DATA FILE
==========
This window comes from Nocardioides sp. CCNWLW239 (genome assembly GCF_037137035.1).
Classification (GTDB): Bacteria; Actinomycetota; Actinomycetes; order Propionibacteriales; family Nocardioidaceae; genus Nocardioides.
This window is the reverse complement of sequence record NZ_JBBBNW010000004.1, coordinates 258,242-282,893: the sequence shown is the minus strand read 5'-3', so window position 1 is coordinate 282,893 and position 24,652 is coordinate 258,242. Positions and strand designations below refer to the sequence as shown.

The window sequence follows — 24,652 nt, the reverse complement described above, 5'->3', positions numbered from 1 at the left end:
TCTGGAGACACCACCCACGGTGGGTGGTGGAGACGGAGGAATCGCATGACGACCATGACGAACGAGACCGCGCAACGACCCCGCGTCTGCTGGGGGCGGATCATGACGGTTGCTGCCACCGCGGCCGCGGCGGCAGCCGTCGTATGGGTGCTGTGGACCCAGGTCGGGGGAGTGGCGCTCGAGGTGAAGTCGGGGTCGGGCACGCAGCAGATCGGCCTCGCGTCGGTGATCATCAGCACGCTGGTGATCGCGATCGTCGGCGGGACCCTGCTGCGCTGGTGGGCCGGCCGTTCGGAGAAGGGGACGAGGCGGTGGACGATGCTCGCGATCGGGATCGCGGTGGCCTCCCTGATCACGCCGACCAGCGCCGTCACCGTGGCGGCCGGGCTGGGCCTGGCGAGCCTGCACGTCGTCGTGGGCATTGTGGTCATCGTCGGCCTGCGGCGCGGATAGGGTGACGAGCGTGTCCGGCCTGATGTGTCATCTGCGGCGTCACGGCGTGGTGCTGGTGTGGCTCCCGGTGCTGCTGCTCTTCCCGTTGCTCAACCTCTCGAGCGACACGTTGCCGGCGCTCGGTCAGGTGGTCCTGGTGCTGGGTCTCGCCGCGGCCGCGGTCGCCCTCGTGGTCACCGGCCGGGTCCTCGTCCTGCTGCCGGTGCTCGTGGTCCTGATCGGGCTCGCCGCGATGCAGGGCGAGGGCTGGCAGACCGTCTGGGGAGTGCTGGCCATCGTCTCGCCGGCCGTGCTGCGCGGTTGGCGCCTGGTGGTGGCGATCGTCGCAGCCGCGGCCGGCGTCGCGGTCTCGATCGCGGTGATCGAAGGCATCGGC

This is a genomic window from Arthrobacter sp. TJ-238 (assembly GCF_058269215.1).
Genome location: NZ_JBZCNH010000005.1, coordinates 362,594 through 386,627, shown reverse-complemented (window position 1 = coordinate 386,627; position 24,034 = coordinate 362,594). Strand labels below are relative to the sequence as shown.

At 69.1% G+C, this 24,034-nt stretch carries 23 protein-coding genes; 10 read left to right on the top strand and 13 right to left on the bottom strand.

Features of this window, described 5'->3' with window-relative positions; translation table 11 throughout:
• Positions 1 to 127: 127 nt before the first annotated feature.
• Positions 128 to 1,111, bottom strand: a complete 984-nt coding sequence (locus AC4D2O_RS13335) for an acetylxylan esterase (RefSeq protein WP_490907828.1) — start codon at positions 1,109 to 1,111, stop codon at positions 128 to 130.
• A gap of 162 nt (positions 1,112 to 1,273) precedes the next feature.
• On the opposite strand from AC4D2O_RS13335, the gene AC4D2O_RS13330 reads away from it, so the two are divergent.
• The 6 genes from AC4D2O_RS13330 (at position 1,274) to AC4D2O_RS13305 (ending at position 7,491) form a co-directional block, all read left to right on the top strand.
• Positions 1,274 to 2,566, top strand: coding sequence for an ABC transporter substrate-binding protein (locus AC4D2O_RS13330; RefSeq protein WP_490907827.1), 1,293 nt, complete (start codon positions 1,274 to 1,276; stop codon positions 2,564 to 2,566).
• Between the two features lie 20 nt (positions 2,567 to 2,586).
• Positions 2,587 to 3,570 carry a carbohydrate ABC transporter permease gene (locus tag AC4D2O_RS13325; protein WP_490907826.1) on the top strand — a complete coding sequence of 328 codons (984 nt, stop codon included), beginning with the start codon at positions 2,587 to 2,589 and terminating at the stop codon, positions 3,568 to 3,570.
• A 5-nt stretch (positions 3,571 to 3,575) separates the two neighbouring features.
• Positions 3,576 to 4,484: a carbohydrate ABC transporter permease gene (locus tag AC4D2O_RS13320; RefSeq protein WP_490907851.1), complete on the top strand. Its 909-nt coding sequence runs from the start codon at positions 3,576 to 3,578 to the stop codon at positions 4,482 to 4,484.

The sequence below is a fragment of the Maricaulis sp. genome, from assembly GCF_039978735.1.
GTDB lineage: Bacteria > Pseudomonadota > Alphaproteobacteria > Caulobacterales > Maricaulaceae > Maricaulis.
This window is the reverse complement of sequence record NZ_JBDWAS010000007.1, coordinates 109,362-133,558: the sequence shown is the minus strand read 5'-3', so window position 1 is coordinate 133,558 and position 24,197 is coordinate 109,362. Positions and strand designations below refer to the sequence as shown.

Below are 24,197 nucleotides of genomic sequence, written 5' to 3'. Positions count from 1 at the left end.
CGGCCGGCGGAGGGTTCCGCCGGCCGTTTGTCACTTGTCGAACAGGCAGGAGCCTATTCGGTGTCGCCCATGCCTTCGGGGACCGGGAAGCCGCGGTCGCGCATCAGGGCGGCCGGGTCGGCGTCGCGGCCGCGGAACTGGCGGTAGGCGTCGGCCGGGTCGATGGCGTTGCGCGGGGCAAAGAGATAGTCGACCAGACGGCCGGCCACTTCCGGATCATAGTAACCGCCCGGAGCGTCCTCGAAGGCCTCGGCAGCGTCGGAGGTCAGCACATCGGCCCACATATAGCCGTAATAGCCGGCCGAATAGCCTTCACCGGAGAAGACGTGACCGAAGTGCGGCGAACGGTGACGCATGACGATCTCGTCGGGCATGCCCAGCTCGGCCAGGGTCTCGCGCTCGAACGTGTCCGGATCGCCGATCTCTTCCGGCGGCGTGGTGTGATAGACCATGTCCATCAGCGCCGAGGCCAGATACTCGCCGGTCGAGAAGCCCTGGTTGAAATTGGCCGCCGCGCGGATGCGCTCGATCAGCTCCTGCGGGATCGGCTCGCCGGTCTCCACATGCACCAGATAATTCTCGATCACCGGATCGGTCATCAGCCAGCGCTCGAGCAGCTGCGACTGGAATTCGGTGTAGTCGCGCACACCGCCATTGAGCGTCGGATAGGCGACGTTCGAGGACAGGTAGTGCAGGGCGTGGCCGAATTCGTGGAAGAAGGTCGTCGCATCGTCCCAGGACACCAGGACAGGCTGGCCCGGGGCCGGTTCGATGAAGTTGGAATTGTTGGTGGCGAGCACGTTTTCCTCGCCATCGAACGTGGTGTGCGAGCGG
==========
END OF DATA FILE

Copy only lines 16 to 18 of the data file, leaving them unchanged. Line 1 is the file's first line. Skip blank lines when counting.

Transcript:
• Between the two features lie 20 nt (positions 2,567 to 2,586).
• Positions 2,587 to 3,570 carry a carbohydrate ABC transporter permease gene (locus tag AC4D2O_RS13325; protein WP_490907826.1) on the top strand — a complete coding sequence of 328 codons (984 nt, stop codon included), beginning with the start codon at positions 2,587 to 2,589 and terminating at the stop codon, positions 3,568 to 3,570.
• A 5-nt stretch (positions 3,571 to 3,575) separates the two neighbouring features.